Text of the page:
See all reviews of Harley Quinn (2016) (31)

Harley’s recently fought off a vigilante from 150 years in the future, escaped being made into dinner at the hands of a cannibal cult and beat an alien with world-conquering ambitions into submission. Her scariest, most daunting task of all is here, though: hosting her parents.

Harley Quinn #22
Writer: Amanda Conner, Jimmy Palmiotti
Artist: John Timms
Publisher: DC Comics


Last issue provided a few laughs about Harley’s anxiety about cleaning up for the folks, and an exposition dump to end all exposition dumps to flesh out Red Tool a bit more. It was a pretty solid table dressing issue if nothing else, but I was hoping to get some more action from the next issue. Sadly, that’s not the case here. The issue opens strongly, with a worst case scenario nightmare where Harley’s parents find out every sordid detail about her screwy life, but unfortunately it’s just that–a nightmare. When the issue actually kicks into the main story in the here and now, it’s largely not much more than Harley catching up with her parents, which can be endearing but is mostly, frankly pretty boring.

We’re inching ever closer to blowing the lid off of the Harley Sinn plot line, though, so there’s that. Hopefully by the end of next issue we’ll have a lot more answers about where that’s going, because while it hasn’t been a main focus of the book as of late, it’s about the only thing of note going on right now.

Devani Kage and her time traveling story have been a highlight of Harley Quinn recently, so it was a major disappointment to find she was nowhere to be found this time around. Maybe we won’t see her for a while as she settles into her new surroundings both in time and space, but I hope not. It’s been one of the more compelling story threads in the series, so I’m really hoping it wasn’t put on the back burner.


Must have slipped my mind.

John Timms draws this entire issue, a departure from the usual tag team he’s been doing with Joseph Linsner. It’s a shame, too–anyone who’s read my past reviews of Harley knows that while I respect Timms’ talent and it works fine, I’m a much bigger fan of Linsner’s brighter, more cartoony style for a title like this. Still, the artwork is passable here, even though there isn’t a whole lot for it to depict. Unfortunately, the small bit of action we do get in this comic is rendered with anime style backgrounds–solid color with abstract lines showing movement. The artwork doesn’t actively detract from this issue, but it doesn’t necessarily bump it up a notch, either. Much like the issue on the whole, it’s just sort of there.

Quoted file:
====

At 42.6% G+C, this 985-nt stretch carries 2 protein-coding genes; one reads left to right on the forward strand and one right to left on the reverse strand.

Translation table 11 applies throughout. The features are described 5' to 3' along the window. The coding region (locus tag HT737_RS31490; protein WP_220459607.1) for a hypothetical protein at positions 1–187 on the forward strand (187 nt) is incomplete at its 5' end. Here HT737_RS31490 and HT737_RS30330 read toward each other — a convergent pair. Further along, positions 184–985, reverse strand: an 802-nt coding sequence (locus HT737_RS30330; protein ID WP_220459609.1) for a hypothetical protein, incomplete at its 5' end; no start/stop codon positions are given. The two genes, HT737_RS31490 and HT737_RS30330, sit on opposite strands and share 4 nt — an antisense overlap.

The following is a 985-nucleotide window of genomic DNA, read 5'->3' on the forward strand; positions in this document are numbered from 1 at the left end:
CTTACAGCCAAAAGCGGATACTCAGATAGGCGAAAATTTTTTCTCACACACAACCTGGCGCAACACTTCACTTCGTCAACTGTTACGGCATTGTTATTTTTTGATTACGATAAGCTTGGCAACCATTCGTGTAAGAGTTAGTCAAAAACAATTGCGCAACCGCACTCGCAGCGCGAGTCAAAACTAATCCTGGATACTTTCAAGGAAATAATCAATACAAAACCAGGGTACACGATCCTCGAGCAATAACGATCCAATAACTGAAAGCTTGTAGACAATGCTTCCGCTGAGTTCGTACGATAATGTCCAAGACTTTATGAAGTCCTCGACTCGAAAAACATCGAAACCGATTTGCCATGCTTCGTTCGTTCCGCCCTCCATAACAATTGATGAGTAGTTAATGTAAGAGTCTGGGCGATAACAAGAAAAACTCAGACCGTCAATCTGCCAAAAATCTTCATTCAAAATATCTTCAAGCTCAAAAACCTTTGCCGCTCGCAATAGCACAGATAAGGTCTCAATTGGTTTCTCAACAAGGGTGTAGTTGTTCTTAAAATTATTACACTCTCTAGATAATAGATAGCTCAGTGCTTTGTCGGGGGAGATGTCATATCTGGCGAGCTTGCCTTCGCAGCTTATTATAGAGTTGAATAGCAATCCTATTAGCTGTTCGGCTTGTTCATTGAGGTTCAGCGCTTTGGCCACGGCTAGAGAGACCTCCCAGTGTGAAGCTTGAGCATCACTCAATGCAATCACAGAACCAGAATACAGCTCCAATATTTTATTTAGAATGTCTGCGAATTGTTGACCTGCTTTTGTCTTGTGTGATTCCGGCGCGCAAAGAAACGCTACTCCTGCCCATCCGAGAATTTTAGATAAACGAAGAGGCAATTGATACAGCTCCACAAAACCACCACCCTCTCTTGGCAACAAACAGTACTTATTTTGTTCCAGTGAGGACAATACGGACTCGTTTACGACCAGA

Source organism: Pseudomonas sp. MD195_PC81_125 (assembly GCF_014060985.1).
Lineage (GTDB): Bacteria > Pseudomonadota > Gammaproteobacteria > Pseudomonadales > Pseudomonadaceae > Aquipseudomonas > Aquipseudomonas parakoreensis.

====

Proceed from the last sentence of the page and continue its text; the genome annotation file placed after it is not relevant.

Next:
I think I’m officially checked out of the retro backups in Harley Quinn. They have gone from charming to pointless in a hurry, and continue to eat up valuable page time that could be better spent telling the main story. The crawling pace the comic has had as of late is thanks in no small part to a third of its pages being taken away. This time, there are some chuckles to be had (and some feelings of nostalgia if you were a fan of the cartoons) as always, but you’re ultimately left wondering what the point was.

Is It Good?

What was once a staple of my pull list has been going through a bit of a slow patch lately. The pace has slowed from bonkers, beginning-to-end entertainment to downright plodding, and the most interesting story threads are nowhere to be found in this issue. Even hardcore Harley heads can skip this one and not miss much of anything.

Harley Quinn #22
Is it good?
Missing vital story threads and presenting a plodding issue that feels mostly like filler, Harley Quinn #22 is easily skippable.
There are laughs to be had with how Harley handles her parents coming to visit, especially in her nightmare vision of it
Artwork is technically proficient
The story barely goes anywhere
Devani is nowhere to be found
The backup series has worn out its welcome
5
Average